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The Marvel Cinematic Universe is the Greatest Achievement of All Time

Have you ever been to a baseball game and watched the people sitting behind home plate? They are always jumping to their feet because they think every single ball that is hit into the air is a home run.

“Oh! Oh! OH! Awwww…”

The point is that our culture hypes up things to make them feel huge in the moment, but when you give things a little time and perspective, you realize they weren’t really home runs, they were caught  in shallow center field.

The Marvel Cinematic Universe is the Greatest Achievement of All Time

But the Marvel Cinematic Universe really is a home run. In fact, it’s a World Series game 7 walk off grand slam. Indeed, the MCU is the greatest accomplishment in the history of cinema and pop culture. And that’s no exaggeration or fit of hyperbole.

So let’s back up this bold claim, starting by defining our parameters. While there are other films that feature Marvel characters, when I talk about the MCU, I am talking about the films that are specifically written by, directed by, and produced by Marvel Studios talent. (We’ve written about the architects of the MCU before.)

The MCU slate of movies, past and future.

The MCU consists of 14 movies. In 2008 (put a pin in that date) Marvel released Iron Man, starring Robert Downey, Jr. as Tony Stark. He wasn’t a bankable star at the time, nor was Iron Man their most popular character, so it was a gamble with a $186 million dollar production budget.

But Marvel Studios got a huge payout with their gamble, earning a $584 million worldwide return. It also created a bankable star who would appear in future Marvel movies like Captain America and the Avengers, setting up the idea of a shared movie universe.

Look to the right. As of this writing, those are all 14 MCU movies, plus the future movies that have a determined schedule (everything after Doctor Strange).

Compared to other movie franchises, the MCU crushes them all. While the Marvel movie slate is indeed impressive, that doesn’t necessarily make it the greatest. What if other movie franchises have a more lucrative slate?

Well, look below to the top ten movie franchises of all time, using worldwide box office (adjusted for inflation) (Get full numbers here.):

The top 10 movie franchises of all time.

Let’s quickly note several things:

  • The MCU is the new kid on the block, with their first movie only coming in 2008.
  • The MCU has more than a 2 BILLION dollar lead over number two.
  • The number of movies include announced projects for the future. For example, the MCU only has 14 movies that contributed toward the $10.9 billion dollar total, but they have 8 more movies scheduled. These include 2 more Avengers movies, plus movies that feature characters new to the big screen, like Black panther and Captain Marvel. That’s how you get to that 22 movie figure.
  • The only number that looks bad in the table above is that Star Wars beats Marvel domestically when adjusted for inflation since 1977. Everywhere else, Marvel pulls away from the pack.

But what of the quality of the movies? Sure, Marvel has made billions more in much less time than the others, but what if money doesn’t impress you? You are an artist; the currencies of this world mean nothing to you!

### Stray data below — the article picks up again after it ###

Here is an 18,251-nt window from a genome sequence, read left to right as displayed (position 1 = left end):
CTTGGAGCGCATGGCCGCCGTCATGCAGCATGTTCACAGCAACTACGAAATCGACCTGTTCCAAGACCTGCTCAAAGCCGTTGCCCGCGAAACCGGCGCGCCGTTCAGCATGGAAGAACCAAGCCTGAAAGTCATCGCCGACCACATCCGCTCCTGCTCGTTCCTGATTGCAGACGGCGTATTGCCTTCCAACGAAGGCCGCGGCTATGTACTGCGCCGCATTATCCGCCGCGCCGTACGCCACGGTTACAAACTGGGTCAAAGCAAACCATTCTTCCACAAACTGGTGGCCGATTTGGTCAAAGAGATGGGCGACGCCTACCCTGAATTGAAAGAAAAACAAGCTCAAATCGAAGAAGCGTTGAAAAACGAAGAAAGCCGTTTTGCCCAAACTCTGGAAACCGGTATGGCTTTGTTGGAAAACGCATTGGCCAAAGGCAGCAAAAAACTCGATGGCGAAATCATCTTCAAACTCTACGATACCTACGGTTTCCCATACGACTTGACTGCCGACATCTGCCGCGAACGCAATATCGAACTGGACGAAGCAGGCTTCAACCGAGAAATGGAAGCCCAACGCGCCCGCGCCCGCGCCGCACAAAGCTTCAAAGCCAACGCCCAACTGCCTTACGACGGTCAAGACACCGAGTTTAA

Are the movies any good, in other words?

Out of the 14 MCU movies, there are five…FIVE!…of them that have a Rotten Tomatoes score at 90 or above. That’s pretty darned good, folks.

What’s more, the lowest rated Marvel movie according to RT is Thor: The Dark World at 66%. That’s not a great score, but it’s hardly a stinker as compared to many franchise movies. Besides, that 66% even feels like an outlier as in addition to the 90%+ Marvel movies, most of the other s hit in the solid 70s or even high 80s.

But do other franchises top those Rotten Tomatoes scores? Outside of a couple franchises, it’s not even close. The Harry Potter franchise actually scores a little higher than Marvel, so it competes in terms of quality. The Star Wars franchise scores positively as well, except the Prequels pull down the overall aggregate.

By comparison, the X-Men, Batman, Spider-Man, and Transformers franchises have some real stinkers. Batman v Superman got an embarrassing 27 tomatoes, X-Men: Apocalypse came in at 48, and Transformers: Revenge of the Fallen got 19.

They invented the shared universe model. The Marvel Cinematic Universe has made more money faster than any other movie franchise. What’s more, the quality of the movies stack up against genre stalwarts like Harry Potter and Star Wars.

But the greatest achievement is that Marvel has done this by weaving a narrative through line in their movies. When a character is introduced in one movie, you can bet you’ll see them later in another story. Each story stands alone but the incontrovertibly add up to a greater whole. All this is done using the same actors with zero reboots. They haven’t had to take a mulligan yet.

The kicker is that they aren’t even done. While the Avengers brought the heroes together, Captain America: Civil War tore them apart. Now we have future Avengers movies to look forward to when they’ll come back together. When they do, it will be with new heroes such as Doctor Strange, Black Panther, and Captain Marvel.

What the Marvel Cinematic Universe has done truly is a home run. They’ve made highly regarded movies that has generated more money in a shorter time than Hollywood has ever seen. Can they widen their lead? Based on what they’ve already achieved, I wouldn’t bet against them.